The Two Faces of Downtown Cabo Rojo

By: Cristian Soto Torres

Living difficult economic times, Alberto Rodríguez, a 73-year-old retired teacher, walks every day from his humble residence in downtown Cabo Rojo, up to the marketplace to share with his old friends, while reads the newspaper and enjoys a coffee for only ₵55. While, closely to the marketplace the mayor of Cabo Rojo, Roberto Ramirez Kurtz accompanied of his advisers, visits Cassabe restaurant  and enjoys tasty dishes which prices vary between $8 and $28; as both said in separated interviews.

These are some of the scenes that are very common in downtown Cabo Rojo, which despite being a small town it shows in a very marked way the social and economic inequality that Puerto Rico is passing by. Comparing some places like Cassabe restaurant with the “Cafetería Caraballo,” there can be seen the divisions of social classes during the day. But during the night the panorama is not different, when places as “El Kiosco de los Dulces Típicos” and “Wines & Piscolabis Bar and Tapas” are compared.

In the Barbosa Street 53, Baldorioty de Castro corner, just in front of the Cabo Rojo town hall, is  Cassabe restaurant, located in a remodeled building of old construction, so that it preserves the old style but with the specifications of modern engineering. That way, Cassabe whose motto is “The better of our roots” carry out their customers the traditional meals of the Puerto Rican culture, developed by professional chef, while enjoying an atmosphere of high class. Entering the restaurant it is possible to observe the local elegance, where the system of illumination is by a few elegant chandeliers from the ceiling, tables with tops of crystal, elegant padded chairs and a very well elaborated decoration. The food is a la carte and they prepare from salads and “mofongo” up to costly lobsters. Alberto Granel Ortiz, owner of the restaurant who has served the public for 6 years, remembers in a very special way some of the personalities that have visited his restaurant, such as the world-famous painter Antonio Martorell, Puerto Rico’s secretary of state David Bernier, as well as the player of the NBA Jose Juan Barea, among others.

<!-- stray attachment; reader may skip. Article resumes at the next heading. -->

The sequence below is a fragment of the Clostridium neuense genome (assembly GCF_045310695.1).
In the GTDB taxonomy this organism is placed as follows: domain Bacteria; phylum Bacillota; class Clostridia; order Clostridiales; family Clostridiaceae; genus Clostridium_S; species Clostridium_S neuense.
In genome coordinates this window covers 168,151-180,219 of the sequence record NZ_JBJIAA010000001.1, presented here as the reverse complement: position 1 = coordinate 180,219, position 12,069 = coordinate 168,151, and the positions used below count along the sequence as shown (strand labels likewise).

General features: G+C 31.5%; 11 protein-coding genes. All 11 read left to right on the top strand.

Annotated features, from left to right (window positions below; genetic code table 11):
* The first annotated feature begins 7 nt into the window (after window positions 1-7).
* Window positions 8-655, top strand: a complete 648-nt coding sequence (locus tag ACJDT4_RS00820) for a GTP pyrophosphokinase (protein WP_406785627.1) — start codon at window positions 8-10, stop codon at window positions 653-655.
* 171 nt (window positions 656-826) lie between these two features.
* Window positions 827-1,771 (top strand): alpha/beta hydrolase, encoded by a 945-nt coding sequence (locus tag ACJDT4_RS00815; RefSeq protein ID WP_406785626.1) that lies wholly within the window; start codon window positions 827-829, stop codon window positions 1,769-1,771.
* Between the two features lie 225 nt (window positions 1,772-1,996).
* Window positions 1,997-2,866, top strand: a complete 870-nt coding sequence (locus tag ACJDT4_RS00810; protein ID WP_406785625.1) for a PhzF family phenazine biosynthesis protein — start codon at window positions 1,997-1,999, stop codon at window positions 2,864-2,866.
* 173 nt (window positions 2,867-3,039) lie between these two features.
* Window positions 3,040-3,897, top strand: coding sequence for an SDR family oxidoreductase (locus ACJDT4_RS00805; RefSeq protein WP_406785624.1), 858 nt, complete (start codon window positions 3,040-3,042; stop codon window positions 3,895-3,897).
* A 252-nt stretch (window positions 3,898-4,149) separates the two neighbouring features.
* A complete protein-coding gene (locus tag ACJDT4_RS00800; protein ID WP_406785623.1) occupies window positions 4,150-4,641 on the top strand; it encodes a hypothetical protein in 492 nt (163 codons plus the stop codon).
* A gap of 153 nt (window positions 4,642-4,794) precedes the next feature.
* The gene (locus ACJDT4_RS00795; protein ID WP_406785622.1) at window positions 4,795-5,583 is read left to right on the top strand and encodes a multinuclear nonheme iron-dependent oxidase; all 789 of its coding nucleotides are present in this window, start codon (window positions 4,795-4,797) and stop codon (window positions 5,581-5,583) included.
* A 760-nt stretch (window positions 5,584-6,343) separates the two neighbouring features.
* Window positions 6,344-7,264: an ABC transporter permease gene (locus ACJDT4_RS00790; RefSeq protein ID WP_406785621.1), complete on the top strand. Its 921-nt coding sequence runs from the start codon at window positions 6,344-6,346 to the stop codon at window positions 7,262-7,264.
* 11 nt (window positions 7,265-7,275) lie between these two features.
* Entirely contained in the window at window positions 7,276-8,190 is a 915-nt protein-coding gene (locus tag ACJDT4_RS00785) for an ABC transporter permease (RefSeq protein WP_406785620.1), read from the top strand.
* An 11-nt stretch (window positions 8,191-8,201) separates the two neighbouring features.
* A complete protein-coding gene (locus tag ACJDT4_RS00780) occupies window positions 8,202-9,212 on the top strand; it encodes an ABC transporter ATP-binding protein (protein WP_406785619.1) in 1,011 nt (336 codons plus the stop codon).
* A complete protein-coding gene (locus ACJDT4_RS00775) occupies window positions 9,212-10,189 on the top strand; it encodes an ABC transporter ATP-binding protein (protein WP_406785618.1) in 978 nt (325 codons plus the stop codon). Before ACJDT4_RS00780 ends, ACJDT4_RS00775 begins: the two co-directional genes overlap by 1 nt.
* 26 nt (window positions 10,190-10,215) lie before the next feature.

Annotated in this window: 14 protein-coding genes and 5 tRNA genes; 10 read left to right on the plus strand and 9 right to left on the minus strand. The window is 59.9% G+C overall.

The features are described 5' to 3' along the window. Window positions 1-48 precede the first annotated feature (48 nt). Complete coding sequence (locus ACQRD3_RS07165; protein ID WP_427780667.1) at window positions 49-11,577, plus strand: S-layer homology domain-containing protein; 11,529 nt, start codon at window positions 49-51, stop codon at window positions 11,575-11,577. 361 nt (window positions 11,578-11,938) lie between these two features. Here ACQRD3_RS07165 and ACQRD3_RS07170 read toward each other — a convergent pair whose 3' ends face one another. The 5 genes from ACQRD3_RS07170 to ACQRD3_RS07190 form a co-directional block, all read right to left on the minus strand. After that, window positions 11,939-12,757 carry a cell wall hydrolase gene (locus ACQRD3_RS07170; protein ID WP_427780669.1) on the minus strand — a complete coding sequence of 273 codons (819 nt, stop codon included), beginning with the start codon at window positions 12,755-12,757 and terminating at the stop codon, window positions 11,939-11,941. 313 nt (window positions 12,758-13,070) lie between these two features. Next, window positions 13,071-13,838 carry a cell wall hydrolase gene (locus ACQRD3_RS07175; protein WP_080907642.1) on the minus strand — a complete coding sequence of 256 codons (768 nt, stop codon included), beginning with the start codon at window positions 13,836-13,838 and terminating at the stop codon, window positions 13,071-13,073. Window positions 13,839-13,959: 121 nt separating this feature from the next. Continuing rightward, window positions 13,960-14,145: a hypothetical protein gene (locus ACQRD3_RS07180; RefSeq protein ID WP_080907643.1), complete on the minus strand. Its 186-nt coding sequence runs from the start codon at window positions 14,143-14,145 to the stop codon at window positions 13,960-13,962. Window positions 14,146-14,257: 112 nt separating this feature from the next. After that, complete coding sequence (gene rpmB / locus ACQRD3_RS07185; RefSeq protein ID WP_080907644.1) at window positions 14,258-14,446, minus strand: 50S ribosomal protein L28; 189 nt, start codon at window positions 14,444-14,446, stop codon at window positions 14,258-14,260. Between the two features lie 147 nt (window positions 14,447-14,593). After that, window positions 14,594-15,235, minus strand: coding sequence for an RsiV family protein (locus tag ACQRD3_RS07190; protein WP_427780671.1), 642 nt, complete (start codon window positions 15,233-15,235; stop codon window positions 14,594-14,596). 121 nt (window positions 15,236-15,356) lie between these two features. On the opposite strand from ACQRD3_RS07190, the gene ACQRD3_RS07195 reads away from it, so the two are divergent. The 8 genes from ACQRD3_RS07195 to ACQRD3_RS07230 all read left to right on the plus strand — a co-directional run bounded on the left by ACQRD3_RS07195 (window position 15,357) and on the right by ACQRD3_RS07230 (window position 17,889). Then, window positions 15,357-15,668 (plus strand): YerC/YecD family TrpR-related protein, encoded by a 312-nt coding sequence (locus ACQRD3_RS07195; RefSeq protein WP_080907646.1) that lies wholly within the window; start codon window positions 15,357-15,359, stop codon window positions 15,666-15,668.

While only three streets down, in the Carbonell Street 12 is a scenario that shows the opposite. The “Cafetería Caraballo,” just at the entrance of the marketplace “Doña Lolita Montalvo Cordero,” is a very humble place that provides a space usually visited by people with fewer resources. At the cafeteria, which takes approximately 23 years of service, there are the more traditional prints of Puerto Rico; from elderly people buying their products in the marketplace, the sale of traditional lottery, until a label which has a well-known phrase by small sellers: “Today we do not borrow, maybe tomorrow.” The place rustically decorated in a way that reflects the traditional Puerto Rico of some years ago, has four metal tables with their respective chairs. When entering the place its only employee can be seen, Luis Caraballo, who is also the owner of the cafeteria. “The meals are at very modest prices, ranging from sandwiches to creole food such as rice, beans and chicken,” said Luis Caraballo.